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How Chivalry Will Make or Break Your Relationship

So, you got the girl. Success. Been in a relationship for months. Success. Cohabiting or even getting married. Success. You laid out the foundations of your future, thinking not just about you and your partner, but children too. It all seemed to come together, an idyllic union so cliché that you marvelled at how ridiculously elegant it all was.

But now you find yourself nostalgic about an earlier pre-relationship life, asking, ‘Remember when I was single…?’ Maybe your relationship is not as healthy as you think. I recently got thinking about the notion that some couples are not honest with each other – not in terms of fidelity, but in being themselves, transparent and forthright. A friend had recently opened up to me about his girlfriend of three months. It was a rare glimpse: he always kept friends at an arm’s-length when it concerned his personal life. So when he told me his relationship had, to put in his words, ‘come to a standstill,’ I knew it was a bona fide concern. ‘Things aren’t looking too good for us. I feel like crap, but honestly I wish that she’d just tell me to go.’ I asked him why, and to my surprise, he shrugged, stating she despised chivalry, and that their relationship was nothing more than a game of maintaining façades. It took me a moment to process what he had said, as we stood in a library perusing books to pass the time. I failed to reconcile the reasoning and my friend’s personality; he is the sort of guy who would open doors for women, lend an ear to female friends who were going through a rough patch, and chin-wagging to lighten the mood. It was difficult to imagine that the respect of a mild-mannered, six-foot something bloke that had once served as a building block for his relationship proved to be detrimental.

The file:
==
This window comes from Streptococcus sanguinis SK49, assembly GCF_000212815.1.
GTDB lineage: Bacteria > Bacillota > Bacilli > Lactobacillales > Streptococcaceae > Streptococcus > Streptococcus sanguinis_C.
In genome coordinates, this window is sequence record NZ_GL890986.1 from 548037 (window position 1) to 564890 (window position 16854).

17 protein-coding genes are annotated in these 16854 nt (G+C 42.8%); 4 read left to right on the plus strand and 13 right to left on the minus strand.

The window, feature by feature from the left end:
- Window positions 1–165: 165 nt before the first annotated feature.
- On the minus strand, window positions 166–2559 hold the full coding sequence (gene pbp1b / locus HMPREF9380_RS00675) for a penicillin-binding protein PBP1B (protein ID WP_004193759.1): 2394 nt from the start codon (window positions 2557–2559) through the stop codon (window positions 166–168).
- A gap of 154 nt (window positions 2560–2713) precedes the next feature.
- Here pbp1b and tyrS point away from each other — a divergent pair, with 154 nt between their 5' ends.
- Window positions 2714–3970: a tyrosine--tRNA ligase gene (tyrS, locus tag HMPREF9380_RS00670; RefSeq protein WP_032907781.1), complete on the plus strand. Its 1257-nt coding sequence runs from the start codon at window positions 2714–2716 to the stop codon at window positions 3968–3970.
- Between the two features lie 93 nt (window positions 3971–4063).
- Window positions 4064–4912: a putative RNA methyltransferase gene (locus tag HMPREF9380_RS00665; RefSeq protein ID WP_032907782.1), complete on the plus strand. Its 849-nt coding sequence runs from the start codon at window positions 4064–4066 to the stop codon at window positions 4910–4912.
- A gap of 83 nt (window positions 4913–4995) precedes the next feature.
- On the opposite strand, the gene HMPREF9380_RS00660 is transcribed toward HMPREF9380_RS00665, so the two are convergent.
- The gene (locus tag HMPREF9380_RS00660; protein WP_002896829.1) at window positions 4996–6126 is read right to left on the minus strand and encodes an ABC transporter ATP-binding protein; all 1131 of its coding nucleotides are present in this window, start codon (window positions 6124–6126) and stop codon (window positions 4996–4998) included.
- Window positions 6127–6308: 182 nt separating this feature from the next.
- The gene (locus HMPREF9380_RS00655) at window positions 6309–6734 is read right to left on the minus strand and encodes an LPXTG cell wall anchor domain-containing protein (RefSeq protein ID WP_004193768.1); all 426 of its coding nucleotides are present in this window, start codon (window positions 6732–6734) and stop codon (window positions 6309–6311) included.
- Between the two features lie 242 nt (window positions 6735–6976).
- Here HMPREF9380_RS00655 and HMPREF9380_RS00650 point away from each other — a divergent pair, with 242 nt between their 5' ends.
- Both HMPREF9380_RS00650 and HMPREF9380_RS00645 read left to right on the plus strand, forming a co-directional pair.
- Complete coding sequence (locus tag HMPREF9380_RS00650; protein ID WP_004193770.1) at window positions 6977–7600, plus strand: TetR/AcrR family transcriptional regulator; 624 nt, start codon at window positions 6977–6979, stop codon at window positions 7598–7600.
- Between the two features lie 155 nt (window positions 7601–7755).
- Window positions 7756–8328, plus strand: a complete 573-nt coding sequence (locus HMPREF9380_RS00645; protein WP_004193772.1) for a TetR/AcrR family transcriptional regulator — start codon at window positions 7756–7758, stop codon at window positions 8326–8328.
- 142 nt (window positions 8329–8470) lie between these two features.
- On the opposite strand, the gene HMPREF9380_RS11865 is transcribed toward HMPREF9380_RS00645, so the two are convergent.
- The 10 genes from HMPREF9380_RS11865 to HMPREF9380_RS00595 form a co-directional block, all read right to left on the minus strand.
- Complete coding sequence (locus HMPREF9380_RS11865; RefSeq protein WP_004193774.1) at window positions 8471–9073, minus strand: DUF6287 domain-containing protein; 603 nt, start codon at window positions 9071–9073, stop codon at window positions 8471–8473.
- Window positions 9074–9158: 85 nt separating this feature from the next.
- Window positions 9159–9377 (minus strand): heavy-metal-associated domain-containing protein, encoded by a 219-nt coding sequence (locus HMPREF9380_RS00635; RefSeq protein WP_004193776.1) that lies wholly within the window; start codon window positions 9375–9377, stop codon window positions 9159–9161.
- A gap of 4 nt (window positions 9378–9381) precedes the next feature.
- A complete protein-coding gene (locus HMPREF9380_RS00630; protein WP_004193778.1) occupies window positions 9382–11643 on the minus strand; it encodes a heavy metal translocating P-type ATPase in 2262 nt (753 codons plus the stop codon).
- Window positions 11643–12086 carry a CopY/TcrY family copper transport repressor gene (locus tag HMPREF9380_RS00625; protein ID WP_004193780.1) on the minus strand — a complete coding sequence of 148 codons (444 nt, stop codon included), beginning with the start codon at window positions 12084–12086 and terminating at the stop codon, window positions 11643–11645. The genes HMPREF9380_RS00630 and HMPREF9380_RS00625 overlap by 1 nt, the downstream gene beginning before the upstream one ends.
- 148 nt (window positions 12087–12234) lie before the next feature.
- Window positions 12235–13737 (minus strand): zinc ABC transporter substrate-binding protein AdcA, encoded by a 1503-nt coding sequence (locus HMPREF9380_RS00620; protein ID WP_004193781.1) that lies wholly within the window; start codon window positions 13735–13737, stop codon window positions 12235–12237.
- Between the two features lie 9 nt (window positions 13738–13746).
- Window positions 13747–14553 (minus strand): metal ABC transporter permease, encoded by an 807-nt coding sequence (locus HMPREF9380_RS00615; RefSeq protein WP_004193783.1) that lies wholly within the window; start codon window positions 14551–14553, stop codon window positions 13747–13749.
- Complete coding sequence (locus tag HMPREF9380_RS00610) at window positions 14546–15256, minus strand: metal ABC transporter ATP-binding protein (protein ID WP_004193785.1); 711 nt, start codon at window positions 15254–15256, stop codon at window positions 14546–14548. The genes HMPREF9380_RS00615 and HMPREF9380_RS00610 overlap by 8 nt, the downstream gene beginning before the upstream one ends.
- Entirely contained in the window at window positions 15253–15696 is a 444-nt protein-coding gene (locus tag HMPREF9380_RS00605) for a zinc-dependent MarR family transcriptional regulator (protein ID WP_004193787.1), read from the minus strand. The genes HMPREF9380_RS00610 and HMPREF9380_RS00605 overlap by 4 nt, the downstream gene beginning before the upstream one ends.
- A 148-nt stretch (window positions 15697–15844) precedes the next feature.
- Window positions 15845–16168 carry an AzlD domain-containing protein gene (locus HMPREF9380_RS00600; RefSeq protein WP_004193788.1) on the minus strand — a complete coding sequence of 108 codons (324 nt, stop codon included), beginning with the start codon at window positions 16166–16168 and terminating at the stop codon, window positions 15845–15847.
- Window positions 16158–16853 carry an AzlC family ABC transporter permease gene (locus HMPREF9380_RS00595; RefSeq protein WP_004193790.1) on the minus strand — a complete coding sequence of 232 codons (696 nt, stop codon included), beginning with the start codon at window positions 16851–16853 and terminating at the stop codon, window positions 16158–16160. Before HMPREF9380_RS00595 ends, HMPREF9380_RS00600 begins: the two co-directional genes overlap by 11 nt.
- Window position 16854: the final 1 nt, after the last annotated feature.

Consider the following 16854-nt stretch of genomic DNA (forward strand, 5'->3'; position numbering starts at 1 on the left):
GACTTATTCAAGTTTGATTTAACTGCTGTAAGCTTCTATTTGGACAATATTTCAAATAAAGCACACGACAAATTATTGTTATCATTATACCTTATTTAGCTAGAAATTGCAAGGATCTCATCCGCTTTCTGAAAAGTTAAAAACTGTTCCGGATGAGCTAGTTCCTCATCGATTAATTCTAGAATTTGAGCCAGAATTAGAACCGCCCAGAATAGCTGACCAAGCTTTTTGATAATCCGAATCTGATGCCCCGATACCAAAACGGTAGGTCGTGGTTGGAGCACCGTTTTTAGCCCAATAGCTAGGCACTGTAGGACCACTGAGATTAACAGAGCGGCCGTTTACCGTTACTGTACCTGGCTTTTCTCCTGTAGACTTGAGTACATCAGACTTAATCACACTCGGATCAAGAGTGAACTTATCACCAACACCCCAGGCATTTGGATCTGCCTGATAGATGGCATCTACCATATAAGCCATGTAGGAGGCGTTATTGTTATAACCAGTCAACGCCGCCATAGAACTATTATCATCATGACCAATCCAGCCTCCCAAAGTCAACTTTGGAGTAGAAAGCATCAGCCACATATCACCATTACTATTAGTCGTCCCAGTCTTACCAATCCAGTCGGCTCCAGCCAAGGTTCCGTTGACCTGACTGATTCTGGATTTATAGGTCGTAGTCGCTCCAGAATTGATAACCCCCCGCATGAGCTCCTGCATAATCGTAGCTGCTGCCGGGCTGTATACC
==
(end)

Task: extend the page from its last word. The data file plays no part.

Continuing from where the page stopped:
A few weeks later they parted ways, and like everything they left unsaid to one another, their relationship was swept under the carpet. Was this simply a case of better soon then later? Maybe. Yet, this perception of chivalry needs to be more broadly addressed. Here, relationship etiquette becomes even muddier. When is chivalry adequate? When is it stifling the imbalance that many couples value as part of nurturing a healthy relationship?

I believe that chivalry is a two-sided coin. Where one may consider gallantry a romantic aspect, another may find it patronising. Given the topicality of gender equality, shouldn’t chivalry be reciprocated, woman-to-man? According to the Daily Mail, research indicated that seven per cent of women find chivalry patronising while only one in seven men will offer their seat to a woman for fear of causing offence.[1] So, there you have it. Chivalry is akin to a leap of faith – just give it a try. You may just meet your soul mate! Okay, that is a stretch, but regardless, it surely is not a terrible thing in the world; rather, it is something that is sorely lacking – don’t let fear of rejection overshadow benevolence. For couples, if you find it disrupting the harmony, ease off, and most of all, communicate and understand each other. A surprise breakfast in bed would do no harm. On the other hand, if you’re being kind out of a need to bottle up emotions and avoid honesty with you partner (as my friend was told he doing), think about the long-term prospects of your relationship. It’s better to be close and honest than living in faux happiness.

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